Sana recognizes that using mobile technologies for telehealth in developing nations requires dealing with many standards, different networks and local challenges ranging from intermittent connectivity and cultural differences. Our system provides an instant end-to-end infrastructure for media-centric remote decision support by experts . Packetization, a synchronization model, and multi-modal data transport allow Sana to operate even in poor cellular coverage areas. While the system is mobile-centric, it is designed to provide alternatives such as WiFi and tethered uploads for bandwidth-constrained situations.
Sana also realizes that few instantiations of remote medical diagnostics are the same. Unlike hodge-podge solutions, Sana is highly customizable, allowing organizations to design their own applications. These applications can be dynamically loaded onto phones running Sana, and they can be shared between other organizations.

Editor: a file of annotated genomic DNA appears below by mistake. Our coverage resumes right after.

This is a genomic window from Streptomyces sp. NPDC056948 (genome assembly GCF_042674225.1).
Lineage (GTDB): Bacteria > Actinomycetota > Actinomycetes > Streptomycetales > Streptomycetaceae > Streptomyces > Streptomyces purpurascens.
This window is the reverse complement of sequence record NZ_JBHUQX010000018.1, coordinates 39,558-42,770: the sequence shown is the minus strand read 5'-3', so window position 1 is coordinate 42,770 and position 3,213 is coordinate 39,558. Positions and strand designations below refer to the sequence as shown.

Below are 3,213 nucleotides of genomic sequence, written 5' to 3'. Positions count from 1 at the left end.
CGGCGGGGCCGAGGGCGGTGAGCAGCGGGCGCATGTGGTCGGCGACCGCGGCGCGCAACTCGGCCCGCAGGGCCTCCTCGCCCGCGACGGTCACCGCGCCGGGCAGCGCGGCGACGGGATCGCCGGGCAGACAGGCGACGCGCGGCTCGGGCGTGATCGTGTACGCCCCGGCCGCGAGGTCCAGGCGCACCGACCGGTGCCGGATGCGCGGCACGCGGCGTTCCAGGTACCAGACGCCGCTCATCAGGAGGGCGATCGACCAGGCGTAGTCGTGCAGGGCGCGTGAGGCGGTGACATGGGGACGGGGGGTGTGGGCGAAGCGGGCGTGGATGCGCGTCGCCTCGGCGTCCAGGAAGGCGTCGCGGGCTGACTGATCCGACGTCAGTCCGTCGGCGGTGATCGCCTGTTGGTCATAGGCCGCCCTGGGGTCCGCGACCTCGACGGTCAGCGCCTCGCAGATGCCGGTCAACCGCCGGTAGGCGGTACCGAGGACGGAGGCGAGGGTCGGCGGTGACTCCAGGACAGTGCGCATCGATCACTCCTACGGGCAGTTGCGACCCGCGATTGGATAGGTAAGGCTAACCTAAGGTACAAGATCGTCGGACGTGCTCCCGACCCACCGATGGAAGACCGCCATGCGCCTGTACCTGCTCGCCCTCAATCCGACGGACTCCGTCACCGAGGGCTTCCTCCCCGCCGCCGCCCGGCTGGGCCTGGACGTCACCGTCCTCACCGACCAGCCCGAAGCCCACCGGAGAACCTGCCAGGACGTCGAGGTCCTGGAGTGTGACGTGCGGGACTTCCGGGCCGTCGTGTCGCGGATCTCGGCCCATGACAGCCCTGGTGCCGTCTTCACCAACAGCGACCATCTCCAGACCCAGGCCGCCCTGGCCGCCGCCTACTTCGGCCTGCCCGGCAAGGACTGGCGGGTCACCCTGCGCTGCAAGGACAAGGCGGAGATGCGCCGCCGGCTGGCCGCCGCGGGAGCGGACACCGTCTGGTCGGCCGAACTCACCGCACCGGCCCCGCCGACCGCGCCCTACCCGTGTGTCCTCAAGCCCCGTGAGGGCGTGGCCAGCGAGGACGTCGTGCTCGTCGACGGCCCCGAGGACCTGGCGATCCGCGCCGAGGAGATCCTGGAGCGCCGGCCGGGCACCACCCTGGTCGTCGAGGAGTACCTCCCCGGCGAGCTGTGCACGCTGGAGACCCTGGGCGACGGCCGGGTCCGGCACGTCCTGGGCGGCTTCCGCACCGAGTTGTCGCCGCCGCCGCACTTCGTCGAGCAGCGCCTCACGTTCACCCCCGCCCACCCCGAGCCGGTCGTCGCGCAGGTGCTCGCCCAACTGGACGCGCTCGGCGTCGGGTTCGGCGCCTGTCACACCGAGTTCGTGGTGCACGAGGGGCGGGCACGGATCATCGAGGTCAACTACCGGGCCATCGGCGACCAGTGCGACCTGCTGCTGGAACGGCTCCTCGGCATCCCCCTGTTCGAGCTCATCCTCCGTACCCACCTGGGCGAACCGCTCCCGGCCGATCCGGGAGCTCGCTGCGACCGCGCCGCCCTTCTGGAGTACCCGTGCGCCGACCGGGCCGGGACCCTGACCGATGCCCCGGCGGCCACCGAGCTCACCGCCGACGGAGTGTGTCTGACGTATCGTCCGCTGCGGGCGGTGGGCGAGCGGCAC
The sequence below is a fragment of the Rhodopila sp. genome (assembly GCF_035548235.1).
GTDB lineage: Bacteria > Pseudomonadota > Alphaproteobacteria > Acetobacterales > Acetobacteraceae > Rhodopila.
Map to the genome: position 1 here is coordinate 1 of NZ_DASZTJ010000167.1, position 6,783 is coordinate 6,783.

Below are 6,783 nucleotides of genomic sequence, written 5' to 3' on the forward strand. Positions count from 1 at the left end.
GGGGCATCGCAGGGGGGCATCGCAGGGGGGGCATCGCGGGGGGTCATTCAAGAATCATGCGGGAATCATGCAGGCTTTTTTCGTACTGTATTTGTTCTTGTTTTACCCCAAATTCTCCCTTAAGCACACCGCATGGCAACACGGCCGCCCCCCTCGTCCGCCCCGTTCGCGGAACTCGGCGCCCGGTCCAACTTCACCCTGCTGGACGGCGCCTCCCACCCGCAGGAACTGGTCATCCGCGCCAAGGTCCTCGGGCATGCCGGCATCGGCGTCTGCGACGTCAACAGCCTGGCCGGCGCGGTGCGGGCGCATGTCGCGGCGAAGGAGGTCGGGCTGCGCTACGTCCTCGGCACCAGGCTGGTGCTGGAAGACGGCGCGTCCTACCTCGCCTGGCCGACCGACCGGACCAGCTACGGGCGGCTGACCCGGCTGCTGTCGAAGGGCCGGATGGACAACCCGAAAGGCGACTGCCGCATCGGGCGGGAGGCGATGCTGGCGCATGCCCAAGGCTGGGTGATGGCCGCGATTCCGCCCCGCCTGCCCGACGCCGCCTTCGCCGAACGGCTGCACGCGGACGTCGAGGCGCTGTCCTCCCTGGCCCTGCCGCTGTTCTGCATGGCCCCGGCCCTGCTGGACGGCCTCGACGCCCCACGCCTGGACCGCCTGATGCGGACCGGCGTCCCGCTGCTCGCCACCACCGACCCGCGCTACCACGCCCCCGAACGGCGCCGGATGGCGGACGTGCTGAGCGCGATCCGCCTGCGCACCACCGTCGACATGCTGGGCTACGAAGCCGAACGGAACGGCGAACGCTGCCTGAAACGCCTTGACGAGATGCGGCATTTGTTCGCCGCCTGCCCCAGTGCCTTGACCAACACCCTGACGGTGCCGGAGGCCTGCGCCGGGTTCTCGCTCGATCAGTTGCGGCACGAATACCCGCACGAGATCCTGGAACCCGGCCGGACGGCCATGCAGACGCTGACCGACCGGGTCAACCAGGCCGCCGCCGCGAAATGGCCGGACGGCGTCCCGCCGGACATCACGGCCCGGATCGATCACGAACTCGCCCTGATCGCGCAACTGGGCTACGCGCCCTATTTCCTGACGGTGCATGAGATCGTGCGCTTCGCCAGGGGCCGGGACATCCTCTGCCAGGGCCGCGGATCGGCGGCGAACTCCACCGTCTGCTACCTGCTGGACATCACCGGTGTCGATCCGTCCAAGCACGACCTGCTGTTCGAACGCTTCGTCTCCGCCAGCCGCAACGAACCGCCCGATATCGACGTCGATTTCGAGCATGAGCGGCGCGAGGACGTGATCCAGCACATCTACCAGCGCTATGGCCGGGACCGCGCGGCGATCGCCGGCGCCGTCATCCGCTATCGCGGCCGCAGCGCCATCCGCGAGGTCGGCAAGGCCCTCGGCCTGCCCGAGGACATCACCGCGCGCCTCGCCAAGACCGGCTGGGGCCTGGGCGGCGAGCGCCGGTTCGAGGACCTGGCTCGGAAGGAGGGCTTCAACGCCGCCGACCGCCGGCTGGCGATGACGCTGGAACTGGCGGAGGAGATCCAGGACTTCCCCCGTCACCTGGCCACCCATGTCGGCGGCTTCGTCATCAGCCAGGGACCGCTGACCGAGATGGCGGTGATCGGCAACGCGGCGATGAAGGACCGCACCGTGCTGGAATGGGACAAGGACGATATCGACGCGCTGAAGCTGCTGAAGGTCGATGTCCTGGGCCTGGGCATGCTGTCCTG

We understand that user interface is extremely important, that’s why the Sana interface has been laboriously engineered for ease-of-use and clarity. By leveraging Google Android’s API, Sana offers a highly usable and inviting interface.
Another reason to use Sana is because of its commitment to Open Source. The Sana platform is released under the BSD license, allowing people to extend, improve, and tweak the system as they choose. We feel that the best way to innovate is through open innovation, allowing organizations, universities, and companies to contribute to Sana.
The Sana Workflow
Using the Sana app, health workers can run a procedure and collect patient data. Sana then uploads the information to OpenMRS for a doctor to review. After reviewing the case, doctors can notify the health worker of the diagnosis by sending results to the Sana app. Watch our demo below of Sana being used in Mexico.